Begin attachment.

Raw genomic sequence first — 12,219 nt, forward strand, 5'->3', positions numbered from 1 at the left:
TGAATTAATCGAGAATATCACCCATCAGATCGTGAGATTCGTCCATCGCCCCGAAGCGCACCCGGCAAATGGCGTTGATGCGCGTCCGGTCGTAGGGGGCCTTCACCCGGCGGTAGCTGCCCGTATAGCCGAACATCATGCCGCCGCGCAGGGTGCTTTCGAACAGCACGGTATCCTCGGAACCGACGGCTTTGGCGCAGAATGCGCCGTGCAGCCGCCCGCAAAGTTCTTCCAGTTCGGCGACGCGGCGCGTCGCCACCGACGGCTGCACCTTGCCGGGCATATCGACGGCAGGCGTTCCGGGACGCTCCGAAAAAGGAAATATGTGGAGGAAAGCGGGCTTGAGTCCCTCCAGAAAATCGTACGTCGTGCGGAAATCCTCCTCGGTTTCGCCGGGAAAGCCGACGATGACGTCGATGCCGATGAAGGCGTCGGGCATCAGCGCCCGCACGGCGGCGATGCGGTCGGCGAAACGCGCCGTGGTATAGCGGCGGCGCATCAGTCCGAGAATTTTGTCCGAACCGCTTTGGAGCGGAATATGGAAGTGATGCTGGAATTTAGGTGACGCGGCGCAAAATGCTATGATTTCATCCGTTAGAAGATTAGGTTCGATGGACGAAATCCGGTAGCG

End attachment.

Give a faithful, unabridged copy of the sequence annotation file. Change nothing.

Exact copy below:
Raw genomic sequence first — 12,219 nt, forward strand, 5'->3', positions numbered from 1 at the left:
TGAATTAATCGAGAATATCACCCATCAGATCGTGAGATTCGTCCATCGCCCCGAAGCGCACCCGGCAAATGGCGTTGATGCGCGTCCGGTCGTAGGGGGCCTTCACCCGGCGGTAGCTGCCCGTATAGCCGAACATCATGCCGCCGCGCAGGGTGCTTTCGAACAGCACGGTATCCTCGGAACCGACGGCTTTGGCGCAGAATGCGCCGTGCAGCCGCCCGCAAAGTTCTTCCAGTTCGGCGACGCGGCGCGTCGCCACCGACGGCTGCACCTTGCCGGGCATATCGACGGCAGGCGTTCCGGGACGCTCCGAAAAAGGAAATATGTGGAGGAAAGCGGGCTTGAGTCCCTCCAGAAAATCGTACGTCGTGCGGAAATCCTCCTCGGTTTCGCCGGGAAAGCCGACGATGACGTCGATGCCGATGAAGGCGTCGGGCATCAGCGCCCGCACGGCGGCGATGCGGTCGGCGAAACGCGCCGTGGTATAGCGGCGGCGCATCAGTCCGAGAATTTTGTCCGAACCGCTTTGGAGCGGAATATGGAAGTGATGCTGGAATTTAGGTGACGCGGCGCAAAATGCTATGATTTCATCCGTTAGAAGATTAGGTTCGATGGACGAAATCCGGTAGCG